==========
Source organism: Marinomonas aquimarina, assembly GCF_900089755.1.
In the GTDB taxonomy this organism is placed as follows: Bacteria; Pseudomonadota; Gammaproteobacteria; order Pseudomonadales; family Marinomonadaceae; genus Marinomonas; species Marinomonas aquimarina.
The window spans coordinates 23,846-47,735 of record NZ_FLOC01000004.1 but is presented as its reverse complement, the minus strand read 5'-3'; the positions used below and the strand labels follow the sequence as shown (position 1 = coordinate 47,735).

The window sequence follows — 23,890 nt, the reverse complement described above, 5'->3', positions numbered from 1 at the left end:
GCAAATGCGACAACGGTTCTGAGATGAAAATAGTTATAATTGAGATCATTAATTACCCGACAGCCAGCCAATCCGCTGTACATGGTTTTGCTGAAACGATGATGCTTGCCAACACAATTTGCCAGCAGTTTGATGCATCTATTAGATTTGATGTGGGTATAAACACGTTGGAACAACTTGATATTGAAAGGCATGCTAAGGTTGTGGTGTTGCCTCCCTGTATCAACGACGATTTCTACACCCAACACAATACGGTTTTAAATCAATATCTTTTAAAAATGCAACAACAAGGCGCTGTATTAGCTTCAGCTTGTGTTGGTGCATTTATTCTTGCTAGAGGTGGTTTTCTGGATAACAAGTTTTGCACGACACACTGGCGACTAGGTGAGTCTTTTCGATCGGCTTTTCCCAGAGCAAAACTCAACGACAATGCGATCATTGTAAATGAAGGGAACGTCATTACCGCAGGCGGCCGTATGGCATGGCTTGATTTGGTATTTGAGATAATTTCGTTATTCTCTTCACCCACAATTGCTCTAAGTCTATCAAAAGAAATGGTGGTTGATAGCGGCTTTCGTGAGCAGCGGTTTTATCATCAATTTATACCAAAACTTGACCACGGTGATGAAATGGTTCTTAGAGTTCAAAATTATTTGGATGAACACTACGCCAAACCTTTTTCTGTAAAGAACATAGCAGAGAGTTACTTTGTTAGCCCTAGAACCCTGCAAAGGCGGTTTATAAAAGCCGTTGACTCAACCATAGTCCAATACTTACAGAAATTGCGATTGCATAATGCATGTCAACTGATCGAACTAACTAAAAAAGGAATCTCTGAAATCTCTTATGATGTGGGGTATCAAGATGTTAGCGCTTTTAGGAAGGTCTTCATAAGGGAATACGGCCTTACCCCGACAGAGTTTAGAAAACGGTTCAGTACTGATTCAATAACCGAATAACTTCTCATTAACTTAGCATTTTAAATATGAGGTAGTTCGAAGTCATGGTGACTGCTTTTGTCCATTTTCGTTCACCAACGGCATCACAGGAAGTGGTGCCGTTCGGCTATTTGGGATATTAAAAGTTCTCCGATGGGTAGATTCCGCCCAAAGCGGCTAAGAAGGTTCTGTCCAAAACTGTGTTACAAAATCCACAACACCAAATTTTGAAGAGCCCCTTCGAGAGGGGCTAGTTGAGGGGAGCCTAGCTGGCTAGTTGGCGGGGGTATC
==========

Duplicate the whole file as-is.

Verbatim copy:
Source organism: Marinomonas aquimarina, assembly GCF_900089755.1.
In the GTDB taxonomy this organism is placed as follows: Bacteria; Pseudomonadota; Gammaproteobacteria; order Pseudomonadales; family Marinomonadaceae; genus Marinomonas; species Marinomonas aquimarina.
The window spans coordinates 23,846-47,735 of record NZ_FLOC01000004.1 but is presented as its reverse complement, the minus strand read 5'-3'; the positions used below and the strand labels follow the sequence as shown (position 1 = coordinate 47,735).

The window sequence follows — 23,890 nt, the reverse complement described above, 5'->3', positions numbered from 1 at the left end:
GCAAATGCGACAACGGTTCTGAGATGAAAATAGTTATAATTGAGATCATTAATTACCCGACAGCCAGCCAATCCGCTGTACATGGTTTTGCTGAAACGATGATGCTTGCCAACACAATTTGCCAGCAGTTTGATGCATCTATTAGATTTGATGTGGGTATAAACACGTTGGAACAACTTGATATTGAAAGGCATGCTAAGGTTGTGGTGTTGCCTCCCTGTATCAACGACGATTTCTACACCCAACACAATACGGTTTTAAATCAATATCTTTTAAAAATGCAACAACAAGGCGCTGTATTAGCTTCAGCTTGTGTTGGTGCATTTATTCTTGCTAGAGGTGGTTTTCTGGATAACAAGTTTTGCACGACACACTGGCGACTAGGTGAGTCTTTTCGATCGGCTTTTCCCAGAGCAAAACTCAACGACAATGCGATCATTGTAAATGAAGGGAACGTCATTACCGCAGGCGGCCGTATGGCATGGCTTGATTTGGTATTTGAGATAATTTCGTTATTCTCTTCACCCACAATTGCTCTAAGTCTATCAAAAGAAATGGTGGTTGATAGCGGCTTTCGTGAGCAGCGGTTTTATCATCAATTTATACCAAAACTTGACCACGGTGATGAAATGGTTCTTAGAGTTCAAAATTATTTGGATGAACACTACGCCAAACCTTTTTCTGTAAAGAACATAGCAGAGAGTTACTTTGTTAGCCCTAGAACCCTGCAAAGGCGGTTTATAAAAGCCGTTGACTCAACCATAGTCCAATACTTACAGAAATTGCGATTGCATAATGCATGTCAACTGATCGAACTAACTAAAAAAGGAATCTCTGAAATCTCTTATGATGTGGGGTATCAAGATGTTAGCGCTTTTAGGAAGGTCTTCATAAGGGAATACGGCCTTACCCCGACAGAGTTTAGAAAACGGTTCAGTACTGATTCAATAACCGAATAACTTCTCATTAACTTAGCATTTTAAATATGAGGTAGTTCGAAGTCATGGTGACTGCTTTTGTCCATTTTCGTTCACCAACGGCATCACAGGAAGTGGTGCCGTTCGGCTATTTGGGATATTAAAAGTTCTCCGATGGGTAGATTCCGCCCAAAGCGGCTAAGAAGGTTCTGTCCAAAACTGTGTTACAAAATCCACAACACCAAATTTTGAAGAGCCCCTTCGAGAGGGGCTAGTTGAGGGGAGCCTAGCTGGCTAGTTGGCGGGGGTATC